The raw files straight out of the camera ooze an unmistakable cinematic quality, which for many is the “medium format look.” The way the X1D reads light has literally caused me to well with a tear or two (not joking); its handling of light is poetic and moving and demands attention. The tonal transitions, especially in the highlights, really imbue well-lit subjects with a punch. The much-ballyhooed (for a reason) dynamic range of the X1D files affords more wiggle room in post. It’s typically best to get it right in camera in general, but with street photography — where you must be light-speed in ever-changing, uncontrolled environments — an ability to push shadows and pull highlights and retain detail after the fact is a huge asset. I’ve shot this thing up to 6400 so far, with well-exposed images here retaining impressive cleanliness. Pushing ISO further results in noise that to many resembles film-like grain, though I personally am not a fan of any kind of digital noise.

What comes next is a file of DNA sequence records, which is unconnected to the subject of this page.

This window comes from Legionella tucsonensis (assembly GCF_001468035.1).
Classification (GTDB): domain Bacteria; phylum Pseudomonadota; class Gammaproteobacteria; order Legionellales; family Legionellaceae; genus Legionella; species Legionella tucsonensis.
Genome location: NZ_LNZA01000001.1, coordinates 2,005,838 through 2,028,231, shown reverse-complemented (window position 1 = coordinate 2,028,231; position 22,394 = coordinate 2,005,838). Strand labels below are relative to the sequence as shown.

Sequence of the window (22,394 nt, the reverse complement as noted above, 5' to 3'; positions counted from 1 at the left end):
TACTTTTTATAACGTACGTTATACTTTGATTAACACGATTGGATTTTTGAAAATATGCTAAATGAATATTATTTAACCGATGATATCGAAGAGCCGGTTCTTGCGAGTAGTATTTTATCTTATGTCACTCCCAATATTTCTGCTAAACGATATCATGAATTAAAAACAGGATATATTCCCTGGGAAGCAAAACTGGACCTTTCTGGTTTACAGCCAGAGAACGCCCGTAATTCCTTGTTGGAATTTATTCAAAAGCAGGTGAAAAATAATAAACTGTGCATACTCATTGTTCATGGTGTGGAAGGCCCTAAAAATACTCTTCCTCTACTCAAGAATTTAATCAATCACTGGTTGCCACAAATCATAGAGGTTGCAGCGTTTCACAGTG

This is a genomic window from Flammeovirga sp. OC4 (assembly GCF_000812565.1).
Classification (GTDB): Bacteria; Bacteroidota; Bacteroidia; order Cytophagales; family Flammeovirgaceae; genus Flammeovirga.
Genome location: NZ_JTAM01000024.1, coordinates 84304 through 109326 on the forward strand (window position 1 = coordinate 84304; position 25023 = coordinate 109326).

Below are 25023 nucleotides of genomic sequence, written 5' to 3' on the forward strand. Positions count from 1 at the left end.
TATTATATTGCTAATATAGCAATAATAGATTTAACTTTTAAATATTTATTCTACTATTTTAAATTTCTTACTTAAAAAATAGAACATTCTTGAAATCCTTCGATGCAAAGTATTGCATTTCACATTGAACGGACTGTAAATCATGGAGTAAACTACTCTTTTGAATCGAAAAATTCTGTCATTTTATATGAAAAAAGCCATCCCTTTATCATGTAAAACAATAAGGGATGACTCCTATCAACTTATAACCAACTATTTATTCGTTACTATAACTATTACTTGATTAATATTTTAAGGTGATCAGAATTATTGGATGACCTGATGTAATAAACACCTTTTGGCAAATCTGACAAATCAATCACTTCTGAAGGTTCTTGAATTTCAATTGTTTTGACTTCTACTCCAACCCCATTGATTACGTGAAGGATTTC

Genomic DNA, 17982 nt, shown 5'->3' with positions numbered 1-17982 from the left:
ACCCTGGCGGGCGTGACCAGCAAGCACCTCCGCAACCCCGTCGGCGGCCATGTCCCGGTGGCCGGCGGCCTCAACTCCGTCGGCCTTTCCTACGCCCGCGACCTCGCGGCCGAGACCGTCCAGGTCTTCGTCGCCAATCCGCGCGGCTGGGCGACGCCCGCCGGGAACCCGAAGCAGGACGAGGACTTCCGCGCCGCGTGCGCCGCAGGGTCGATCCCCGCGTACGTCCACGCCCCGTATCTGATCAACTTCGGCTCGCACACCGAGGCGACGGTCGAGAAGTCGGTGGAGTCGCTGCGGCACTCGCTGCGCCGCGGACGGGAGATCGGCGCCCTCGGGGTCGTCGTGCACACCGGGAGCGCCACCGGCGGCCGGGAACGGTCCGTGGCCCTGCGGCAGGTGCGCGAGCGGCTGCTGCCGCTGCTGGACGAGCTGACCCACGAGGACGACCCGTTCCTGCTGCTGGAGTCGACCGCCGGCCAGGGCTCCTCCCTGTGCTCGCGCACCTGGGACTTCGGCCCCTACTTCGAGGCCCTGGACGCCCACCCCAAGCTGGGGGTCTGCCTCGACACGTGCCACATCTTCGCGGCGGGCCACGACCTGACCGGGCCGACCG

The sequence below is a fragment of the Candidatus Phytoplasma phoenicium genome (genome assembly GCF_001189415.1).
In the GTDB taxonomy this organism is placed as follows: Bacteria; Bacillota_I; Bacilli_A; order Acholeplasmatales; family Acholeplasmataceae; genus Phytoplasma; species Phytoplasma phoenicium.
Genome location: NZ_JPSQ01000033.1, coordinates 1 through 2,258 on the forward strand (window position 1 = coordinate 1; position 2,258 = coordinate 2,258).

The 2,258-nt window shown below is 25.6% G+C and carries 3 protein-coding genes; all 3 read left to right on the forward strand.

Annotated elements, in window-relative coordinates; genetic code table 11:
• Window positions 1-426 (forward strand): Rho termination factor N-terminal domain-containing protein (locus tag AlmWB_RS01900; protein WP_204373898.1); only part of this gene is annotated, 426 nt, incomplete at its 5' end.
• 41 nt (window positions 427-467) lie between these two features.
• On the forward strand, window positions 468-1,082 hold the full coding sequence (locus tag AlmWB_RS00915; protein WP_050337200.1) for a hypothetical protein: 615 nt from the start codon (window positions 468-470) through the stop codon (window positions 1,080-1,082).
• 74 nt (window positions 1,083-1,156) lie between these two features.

And the color. Man, the color. Warning: If you make color street photography, your face may melt from the buttery-smooth and true-to-life photographs this camera can produce. It will spoil you.


My style of working the scene relies heavily on capturing the exact moment, and this kit has easily risen to the rigorous challenge. Hopefully you can see that in some of the shots here. Yes, you’re sometimes reminded this is a first-gen product and sure there’s a wishlist for firmware updates, but even then the Hasselblad X1D has earned its “game changer” title — especially when it comes to street photography.


If you want to know more about how I work the scene to make my street photography, join me for a Facebook LIVE workshop on Saturday, April 15 at 2 p.m. eastern! I’ll provide insight, tips and tricks and answer a live Q&A while we work a New York City street scene together. Sponsored by the Phoblographer and Zeiss. Mark your calendars and follow me on Facebook to tune in! Be sure to also visit my website and Instagram.

Chris Gampat

Chris Gampat is the Editor in Chief, Founder, and Publisher of the Phoblographer. He also likes pizza.